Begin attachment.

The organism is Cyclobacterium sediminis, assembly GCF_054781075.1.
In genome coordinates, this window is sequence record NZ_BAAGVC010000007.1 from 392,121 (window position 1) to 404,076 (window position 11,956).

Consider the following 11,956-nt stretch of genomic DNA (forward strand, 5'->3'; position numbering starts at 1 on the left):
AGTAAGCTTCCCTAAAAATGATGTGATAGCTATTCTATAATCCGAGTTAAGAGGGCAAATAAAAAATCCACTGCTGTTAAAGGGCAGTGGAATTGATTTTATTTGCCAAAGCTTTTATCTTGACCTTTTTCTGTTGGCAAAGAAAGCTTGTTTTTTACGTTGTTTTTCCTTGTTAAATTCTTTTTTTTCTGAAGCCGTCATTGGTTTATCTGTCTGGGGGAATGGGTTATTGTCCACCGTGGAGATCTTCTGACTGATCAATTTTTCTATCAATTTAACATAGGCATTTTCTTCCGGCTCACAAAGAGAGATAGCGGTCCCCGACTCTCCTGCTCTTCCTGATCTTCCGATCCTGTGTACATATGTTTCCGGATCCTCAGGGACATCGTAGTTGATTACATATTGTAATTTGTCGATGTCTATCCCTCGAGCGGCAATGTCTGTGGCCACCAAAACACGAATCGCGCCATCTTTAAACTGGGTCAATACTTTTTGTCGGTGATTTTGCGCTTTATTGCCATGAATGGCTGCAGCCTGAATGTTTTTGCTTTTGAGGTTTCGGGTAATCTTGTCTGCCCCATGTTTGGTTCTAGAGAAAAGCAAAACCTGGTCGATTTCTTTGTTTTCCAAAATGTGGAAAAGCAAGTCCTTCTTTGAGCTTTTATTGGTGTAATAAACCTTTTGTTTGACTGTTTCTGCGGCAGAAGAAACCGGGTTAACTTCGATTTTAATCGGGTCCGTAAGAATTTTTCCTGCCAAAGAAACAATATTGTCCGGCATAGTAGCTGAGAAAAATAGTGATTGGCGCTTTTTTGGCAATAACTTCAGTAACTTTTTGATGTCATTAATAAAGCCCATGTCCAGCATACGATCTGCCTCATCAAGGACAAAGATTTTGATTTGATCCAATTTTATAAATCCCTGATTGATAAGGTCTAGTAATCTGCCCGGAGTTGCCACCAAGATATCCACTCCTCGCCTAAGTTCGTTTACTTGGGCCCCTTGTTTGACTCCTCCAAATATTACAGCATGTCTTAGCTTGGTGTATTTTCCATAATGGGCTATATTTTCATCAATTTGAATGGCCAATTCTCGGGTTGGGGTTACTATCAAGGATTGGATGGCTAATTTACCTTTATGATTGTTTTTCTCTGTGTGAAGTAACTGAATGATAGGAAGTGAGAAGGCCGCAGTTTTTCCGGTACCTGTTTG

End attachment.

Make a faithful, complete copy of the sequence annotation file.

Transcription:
The organism is Cyclobacterium sediminis, assembly GCF_054781075.1.
In genome coordinates, this window is sequence record NZ_BAAGVC010000007.1 from 392,121 (window position 1) to 404,076 (window position 11,956).

Consider the following 11,956-nt stretch of genomic DNA (forward strand, 5'->3'; position numbering starts at 1 on the left):
AGTAAGCTTCCCTAAAAATGATGTGATAGCTATTCTATAATCCGAGTTAAGAGGGCAAATAAAAAATCCACTGCTGTTAAAGGGCAGTGGAATTGATTTTATTTGCCAAAGCTTTTATCTTGACCTTTTTCTGTTGGCAAAGAAAGCTTGTTTTTTACGTTGTTTTTCCTTGTTAAATTCTTTTTTTTCTGAAGCCGTCATTGGTTTATCTGTCTGGGGGAATGGGTTATTGTCCACCGTGGAGATCTTCTGACTGATCAATTTTTCTATCAATTTAACATAGGCATTTTCTTCCGGCTCACAAAGAGAGATAGCGGTCCCCGACTCTCCTGCTCTTCCTGATCTTCCGATCCTGTGTACATATGTTTCCGGATCCTCAGGGACATCGTAGTTGATTACATATTGTAATTTGTCGATGTCTATCCCTCGAGCGGCAATGTCTGTGGCCACCAAAACACGAATCGCGCCATCTTTAAACTGGGTCAATACTTTTTGTCGGTGATTTTGCGCTTTATTGCCATGAATGGCTGCAGCCTGAATGTTTTTGCTTTTGAGGTTTCGGGTAATCTTGTCTGCCCCATGTTTGGTTCTAGAGAAAAGCAAAACCTGGTCGATTTCTTTGTTTTCCAAAATGTGGAAAAGCAAGTCCTTCTTTGAGCTTTTATTGGTGTAATAAACCTTTTGTTTGACTGTTTCTGCGGCAGAAGAAACCGGGTTAACTTCGATTTTAATCGGGTCCGTAAGAATTTTTCCTGCCAAAGAAACAATATTGTCCGGCATAGTAGCTGAGAAAAATAGTGATTGGCGCTTTTTTGGCAATAACTTCAGTAACTTTTTGATGTCATTAATAAAGCCCATGTCCAGCATACGATCTGCCTCATCAAGGACAAAGATTTTGATTTGATCCAATTTTATAAATCCCTGATTGATAAGGTCTAGTAATCTGCCCGGAGTTGCCACCAAGATATCCACTCCTCGCCTAAGTTCGTTTACTTGGGCCCCTTGTTTGACTCCTCCAAATATTACAGCATGTCTTAGCTTGGTGTATTTTCCATAATGGGCTATATTTTCATCAATTTGAATGGCCAATTCTCGGGTTGGGGTTACTATCAAGGATTGGATGGCTAATTTACCTTTATGATTGTTTTTCTCTGTGTGAAGTAACTGAATGATAGGAAGTGAGAAGGCCGCAGTTTTTCCGGTACCTGTTTG